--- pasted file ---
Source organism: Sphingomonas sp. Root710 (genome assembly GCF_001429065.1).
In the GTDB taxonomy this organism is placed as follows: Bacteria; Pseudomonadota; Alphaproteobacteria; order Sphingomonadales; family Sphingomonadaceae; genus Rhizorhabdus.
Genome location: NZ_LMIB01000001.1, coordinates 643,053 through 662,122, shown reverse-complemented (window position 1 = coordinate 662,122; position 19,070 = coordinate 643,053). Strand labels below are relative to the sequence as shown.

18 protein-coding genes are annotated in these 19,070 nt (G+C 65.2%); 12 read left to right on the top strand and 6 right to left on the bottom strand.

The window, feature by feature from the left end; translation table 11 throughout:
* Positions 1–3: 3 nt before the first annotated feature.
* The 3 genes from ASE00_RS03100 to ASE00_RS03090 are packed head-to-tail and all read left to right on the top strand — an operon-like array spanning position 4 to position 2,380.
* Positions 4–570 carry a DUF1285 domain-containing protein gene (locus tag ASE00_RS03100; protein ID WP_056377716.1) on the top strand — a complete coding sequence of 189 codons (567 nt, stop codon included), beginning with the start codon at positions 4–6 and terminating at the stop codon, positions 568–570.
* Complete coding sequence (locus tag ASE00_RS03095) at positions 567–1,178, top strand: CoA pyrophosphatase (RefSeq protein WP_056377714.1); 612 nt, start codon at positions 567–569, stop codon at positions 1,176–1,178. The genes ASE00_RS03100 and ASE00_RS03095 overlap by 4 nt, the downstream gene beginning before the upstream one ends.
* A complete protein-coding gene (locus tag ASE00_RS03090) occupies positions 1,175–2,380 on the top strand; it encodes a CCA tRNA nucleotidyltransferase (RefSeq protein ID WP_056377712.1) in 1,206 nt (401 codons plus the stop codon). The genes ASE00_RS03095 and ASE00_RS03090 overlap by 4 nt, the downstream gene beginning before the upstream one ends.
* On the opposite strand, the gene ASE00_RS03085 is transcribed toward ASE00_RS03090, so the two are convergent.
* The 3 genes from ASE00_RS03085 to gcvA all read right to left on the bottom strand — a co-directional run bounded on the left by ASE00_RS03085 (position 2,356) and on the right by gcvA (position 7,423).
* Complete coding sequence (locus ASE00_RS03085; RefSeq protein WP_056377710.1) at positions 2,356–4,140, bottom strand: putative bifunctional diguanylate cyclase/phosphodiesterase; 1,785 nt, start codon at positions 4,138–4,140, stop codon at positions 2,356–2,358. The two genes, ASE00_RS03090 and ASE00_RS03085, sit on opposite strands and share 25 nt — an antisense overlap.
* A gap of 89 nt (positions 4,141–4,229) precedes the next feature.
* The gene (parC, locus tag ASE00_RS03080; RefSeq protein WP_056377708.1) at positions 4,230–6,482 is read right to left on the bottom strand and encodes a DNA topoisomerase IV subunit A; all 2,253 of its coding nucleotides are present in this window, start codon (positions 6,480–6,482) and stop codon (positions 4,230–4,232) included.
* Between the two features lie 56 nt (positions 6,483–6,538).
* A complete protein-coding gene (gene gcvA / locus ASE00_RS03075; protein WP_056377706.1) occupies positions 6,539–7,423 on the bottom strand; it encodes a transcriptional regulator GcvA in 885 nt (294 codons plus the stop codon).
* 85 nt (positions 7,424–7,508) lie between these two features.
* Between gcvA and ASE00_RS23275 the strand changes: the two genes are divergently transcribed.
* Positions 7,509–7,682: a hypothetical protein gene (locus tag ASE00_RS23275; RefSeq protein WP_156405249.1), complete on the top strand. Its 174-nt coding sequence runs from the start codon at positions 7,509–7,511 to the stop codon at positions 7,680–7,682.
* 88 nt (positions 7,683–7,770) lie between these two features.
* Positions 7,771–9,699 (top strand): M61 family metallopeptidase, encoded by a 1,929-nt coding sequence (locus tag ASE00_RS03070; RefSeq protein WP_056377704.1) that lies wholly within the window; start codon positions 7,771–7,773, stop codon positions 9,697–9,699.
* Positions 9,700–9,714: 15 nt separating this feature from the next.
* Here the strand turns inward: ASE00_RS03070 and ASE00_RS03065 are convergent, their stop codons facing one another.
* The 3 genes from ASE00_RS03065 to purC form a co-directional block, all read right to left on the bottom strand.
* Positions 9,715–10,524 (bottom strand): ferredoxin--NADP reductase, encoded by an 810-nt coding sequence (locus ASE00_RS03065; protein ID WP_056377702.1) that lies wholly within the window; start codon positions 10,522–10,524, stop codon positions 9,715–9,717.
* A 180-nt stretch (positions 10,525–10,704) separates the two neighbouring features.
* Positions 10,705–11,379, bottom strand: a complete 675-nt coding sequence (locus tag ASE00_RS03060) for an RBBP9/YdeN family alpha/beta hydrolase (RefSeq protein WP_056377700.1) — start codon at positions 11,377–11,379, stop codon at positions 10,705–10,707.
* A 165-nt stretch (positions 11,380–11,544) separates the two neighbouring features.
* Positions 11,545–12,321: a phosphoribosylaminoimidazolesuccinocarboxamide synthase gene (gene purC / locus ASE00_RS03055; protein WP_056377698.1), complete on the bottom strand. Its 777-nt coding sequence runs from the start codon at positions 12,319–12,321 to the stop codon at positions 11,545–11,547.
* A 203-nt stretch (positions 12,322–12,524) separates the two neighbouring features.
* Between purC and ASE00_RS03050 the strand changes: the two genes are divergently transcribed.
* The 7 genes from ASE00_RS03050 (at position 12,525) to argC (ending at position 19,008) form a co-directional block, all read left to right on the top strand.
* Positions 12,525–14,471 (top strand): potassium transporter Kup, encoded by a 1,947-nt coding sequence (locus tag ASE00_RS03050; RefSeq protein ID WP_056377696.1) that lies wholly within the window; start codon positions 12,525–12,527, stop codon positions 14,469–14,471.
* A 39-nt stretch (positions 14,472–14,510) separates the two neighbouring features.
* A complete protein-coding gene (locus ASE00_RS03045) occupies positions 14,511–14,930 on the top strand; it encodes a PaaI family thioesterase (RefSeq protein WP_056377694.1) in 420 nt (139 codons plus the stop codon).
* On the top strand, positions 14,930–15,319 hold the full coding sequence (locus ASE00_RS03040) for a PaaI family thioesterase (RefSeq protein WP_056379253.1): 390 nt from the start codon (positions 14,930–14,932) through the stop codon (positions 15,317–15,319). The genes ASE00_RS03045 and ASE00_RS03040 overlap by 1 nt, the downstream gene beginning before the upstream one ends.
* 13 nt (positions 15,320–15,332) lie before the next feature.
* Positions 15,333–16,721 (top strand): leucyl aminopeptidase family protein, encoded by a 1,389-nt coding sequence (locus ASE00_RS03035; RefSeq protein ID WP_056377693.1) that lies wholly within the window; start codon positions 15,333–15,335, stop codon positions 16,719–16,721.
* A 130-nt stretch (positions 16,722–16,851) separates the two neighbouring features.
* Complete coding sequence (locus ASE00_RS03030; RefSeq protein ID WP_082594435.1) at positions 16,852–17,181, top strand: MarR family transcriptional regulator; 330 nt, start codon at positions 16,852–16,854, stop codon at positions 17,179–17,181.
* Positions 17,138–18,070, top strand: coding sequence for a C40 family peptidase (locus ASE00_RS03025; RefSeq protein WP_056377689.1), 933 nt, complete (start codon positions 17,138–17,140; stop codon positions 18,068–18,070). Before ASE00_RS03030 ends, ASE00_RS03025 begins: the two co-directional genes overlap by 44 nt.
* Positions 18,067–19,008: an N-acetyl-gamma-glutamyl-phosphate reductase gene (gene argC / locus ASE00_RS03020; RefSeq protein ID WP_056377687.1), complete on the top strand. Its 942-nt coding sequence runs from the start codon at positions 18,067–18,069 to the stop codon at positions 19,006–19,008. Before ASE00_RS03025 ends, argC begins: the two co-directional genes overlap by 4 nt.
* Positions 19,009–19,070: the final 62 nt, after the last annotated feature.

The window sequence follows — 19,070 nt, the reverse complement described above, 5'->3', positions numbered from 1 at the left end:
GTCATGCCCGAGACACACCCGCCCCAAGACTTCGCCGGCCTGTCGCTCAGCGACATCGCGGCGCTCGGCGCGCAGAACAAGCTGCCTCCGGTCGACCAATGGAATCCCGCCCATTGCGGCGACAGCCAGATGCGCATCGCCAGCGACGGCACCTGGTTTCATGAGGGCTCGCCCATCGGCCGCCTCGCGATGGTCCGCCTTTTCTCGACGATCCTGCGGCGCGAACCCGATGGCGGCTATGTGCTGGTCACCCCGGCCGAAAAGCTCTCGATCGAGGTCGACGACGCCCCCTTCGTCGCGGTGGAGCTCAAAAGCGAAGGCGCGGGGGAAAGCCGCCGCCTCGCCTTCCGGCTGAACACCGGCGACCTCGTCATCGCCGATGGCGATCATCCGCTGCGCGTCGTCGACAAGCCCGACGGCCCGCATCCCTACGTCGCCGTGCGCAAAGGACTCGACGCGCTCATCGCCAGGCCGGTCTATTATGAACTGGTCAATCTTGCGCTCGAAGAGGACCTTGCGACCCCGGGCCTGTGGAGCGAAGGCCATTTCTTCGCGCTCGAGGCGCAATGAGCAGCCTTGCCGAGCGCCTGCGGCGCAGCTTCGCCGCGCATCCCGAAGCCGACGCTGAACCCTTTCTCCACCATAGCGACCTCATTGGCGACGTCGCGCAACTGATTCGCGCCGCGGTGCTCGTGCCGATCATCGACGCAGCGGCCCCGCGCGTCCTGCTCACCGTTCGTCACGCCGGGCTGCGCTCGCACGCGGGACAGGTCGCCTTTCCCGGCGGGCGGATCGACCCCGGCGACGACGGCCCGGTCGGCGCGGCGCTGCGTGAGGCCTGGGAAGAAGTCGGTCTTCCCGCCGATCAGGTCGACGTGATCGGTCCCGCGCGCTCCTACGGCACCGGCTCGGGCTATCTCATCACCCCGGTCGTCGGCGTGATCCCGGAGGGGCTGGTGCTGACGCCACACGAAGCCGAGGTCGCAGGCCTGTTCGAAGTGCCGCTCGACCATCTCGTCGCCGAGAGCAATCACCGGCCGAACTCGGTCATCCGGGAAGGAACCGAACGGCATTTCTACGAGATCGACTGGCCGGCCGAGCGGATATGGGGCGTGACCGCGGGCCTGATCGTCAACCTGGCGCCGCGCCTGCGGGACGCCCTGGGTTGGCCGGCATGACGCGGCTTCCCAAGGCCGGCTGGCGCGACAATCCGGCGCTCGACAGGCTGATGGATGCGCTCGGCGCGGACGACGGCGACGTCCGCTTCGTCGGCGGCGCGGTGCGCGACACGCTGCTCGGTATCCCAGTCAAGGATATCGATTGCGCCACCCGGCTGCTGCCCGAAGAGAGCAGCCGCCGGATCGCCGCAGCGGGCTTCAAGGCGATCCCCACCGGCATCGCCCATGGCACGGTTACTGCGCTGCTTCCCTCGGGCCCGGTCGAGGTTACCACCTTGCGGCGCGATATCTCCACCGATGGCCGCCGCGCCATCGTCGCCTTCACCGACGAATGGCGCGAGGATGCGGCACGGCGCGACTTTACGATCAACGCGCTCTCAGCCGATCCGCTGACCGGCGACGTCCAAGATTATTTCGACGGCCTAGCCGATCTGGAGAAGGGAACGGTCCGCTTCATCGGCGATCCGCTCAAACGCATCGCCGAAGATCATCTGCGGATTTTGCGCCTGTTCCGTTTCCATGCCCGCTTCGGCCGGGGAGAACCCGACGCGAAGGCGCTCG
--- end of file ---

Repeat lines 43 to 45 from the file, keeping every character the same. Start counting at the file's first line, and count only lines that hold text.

* Positions 18,067–19,008: an N-acetyl-gamma-glutamyl-phosphate reductase gene (gene argC / locus ASE00_RS03020; RefSeq protein ID WP_056377687.1), complete on the top strand. Its 942-nt coding sequence runs from the start codon at positions 18,067–18,069 to the stop codon at positions 19,006–19,008. Before ASE00_RS03025 ends, argC begins: the two co-directional genes overlap by 4 nt.
* Positions 19,009–19,070: the final 62 nt, after the last annotated feature.

The window sequence follows — 19,070 nt, the reverse complement described above, 5'->3', positions numbered from 1 at the left end: